Many international institutions, including the World Bank and the World Health Organization (WHO), have recommended that countries should adopt universal health care coverage, believing that adequate health care is a basic human right. Nigeria is one of the countries that implemented this recommendation. For example, several initiatives and health schemes have been introduced by successive Nigerian governments specifically focusing on the middle class. These include the Family Economic Advancement Programme (FEAP), Family Support Programme (FSP) and National Health Insurance Scheme (NHIS). These schemes seek to ensure that every Nigerian has access to good and affordable health care services and that medical cost are distributed equitably among different income groups. However, the success of these initiatives and schemes has not been adequately felt by the poor (Osinubi, 2003). Specifically, access to affordable social services and health care services is being determined by the household…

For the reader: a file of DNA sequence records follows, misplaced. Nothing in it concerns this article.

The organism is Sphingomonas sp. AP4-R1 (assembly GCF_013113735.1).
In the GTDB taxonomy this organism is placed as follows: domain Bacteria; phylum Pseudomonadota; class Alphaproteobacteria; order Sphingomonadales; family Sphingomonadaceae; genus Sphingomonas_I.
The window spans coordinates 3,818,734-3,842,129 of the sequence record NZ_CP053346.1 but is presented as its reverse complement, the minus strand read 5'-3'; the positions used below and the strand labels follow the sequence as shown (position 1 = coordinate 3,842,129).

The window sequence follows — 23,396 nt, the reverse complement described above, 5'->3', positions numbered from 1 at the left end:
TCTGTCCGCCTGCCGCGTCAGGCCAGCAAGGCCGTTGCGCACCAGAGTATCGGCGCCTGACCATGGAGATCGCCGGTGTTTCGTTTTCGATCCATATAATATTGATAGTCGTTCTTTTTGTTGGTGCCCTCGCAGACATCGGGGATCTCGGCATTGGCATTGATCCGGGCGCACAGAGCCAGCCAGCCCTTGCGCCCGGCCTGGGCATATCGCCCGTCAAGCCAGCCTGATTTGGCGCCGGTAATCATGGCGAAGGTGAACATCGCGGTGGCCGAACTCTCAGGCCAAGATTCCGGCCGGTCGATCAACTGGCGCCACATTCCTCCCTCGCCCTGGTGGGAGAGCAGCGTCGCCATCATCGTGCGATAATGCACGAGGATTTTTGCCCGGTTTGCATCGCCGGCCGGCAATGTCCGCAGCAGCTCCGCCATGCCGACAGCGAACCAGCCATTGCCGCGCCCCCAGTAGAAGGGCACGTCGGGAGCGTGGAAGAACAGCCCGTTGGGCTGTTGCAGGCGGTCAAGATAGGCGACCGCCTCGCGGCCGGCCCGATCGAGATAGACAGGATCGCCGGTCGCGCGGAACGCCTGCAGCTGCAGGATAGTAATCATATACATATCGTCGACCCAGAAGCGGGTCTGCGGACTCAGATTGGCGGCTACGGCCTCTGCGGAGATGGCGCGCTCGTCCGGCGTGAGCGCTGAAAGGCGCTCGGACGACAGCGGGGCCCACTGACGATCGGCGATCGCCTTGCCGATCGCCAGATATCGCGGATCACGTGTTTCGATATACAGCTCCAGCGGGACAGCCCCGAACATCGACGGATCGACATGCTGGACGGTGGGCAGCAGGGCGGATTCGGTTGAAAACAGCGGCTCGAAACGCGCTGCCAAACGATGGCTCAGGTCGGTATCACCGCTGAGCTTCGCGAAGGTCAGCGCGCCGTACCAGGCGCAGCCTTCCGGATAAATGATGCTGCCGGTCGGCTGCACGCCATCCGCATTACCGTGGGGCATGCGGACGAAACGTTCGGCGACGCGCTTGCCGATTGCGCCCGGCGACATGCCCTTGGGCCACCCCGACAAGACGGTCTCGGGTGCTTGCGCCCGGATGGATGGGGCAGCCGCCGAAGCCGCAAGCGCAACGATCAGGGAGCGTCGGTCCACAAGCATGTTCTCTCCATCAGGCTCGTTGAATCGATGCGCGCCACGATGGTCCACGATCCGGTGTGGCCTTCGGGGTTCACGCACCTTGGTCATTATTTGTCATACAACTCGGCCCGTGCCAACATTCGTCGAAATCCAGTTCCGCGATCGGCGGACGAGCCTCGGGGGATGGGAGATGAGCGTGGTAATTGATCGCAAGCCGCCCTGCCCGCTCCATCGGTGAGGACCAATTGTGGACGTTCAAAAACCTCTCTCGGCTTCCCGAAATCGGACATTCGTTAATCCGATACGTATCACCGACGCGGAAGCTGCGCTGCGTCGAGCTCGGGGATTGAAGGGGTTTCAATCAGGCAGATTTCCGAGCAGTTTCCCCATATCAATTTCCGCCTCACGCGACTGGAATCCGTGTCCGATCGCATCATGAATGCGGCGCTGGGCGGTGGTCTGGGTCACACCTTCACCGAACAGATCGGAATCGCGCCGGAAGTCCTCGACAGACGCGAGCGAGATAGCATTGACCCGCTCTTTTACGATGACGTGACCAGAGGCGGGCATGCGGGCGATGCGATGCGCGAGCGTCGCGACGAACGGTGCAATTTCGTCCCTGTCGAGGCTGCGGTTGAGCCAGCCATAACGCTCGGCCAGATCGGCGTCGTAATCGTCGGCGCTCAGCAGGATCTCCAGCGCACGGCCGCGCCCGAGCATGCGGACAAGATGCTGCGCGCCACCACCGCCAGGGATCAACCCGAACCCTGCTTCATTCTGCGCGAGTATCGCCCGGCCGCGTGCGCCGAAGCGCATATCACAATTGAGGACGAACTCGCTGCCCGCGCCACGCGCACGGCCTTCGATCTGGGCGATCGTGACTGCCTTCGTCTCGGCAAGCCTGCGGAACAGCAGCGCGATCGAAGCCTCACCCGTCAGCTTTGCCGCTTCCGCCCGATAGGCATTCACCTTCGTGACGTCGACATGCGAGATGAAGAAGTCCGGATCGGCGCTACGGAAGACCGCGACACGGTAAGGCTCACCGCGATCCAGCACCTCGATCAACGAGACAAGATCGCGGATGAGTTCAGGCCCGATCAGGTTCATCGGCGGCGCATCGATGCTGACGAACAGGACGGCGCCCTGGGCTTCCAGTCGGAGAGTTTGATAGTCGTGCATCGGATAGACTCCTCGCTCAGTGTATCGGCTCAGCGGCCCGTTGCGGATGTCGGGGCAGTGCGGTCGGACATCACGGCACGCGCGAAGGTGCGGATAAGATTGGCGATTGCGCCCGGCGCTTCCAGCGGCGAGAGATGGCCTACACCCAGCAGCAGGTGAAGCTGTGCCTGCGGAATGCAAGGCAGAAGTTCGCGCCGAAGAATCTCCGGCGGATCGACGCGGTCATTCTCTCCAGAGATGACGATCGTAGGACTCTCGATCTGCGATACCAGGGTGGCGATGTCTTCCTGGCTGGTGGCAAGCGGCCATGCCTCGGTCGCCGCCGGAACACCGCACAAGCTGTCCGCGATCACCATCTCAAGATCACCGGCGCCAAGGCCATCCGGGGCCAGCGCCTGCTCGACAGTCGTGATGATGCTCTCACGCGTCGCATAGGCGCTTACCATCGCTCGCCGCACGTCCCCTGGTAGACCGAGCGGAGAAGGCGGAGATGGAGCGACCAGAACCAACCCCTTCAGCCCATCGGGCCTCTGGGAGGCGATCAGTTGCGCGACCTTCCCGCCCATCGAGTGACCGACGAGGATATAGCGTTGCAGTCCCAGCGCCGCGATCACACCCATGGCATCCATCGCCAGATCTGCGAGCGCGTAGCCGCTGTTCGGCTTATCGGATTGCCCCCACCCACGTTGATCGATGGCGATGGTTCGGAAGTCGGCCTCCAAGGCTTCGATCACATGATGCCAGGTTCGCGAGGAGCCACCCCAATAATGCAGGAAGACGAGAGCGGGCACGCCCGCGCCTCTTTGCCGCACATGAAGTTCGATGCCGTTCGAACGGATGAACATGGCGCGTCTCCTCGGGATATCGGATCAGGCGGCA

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ECONOMIC STATUS, RELIGIOUS BELIEF AND EDUCATIONAL BACKGROUND AS PREDICTORS OF HEALTH CARE DEMAND IN NIGERIA

RESEARCH PROPOSAL

 1.1            Background to the Study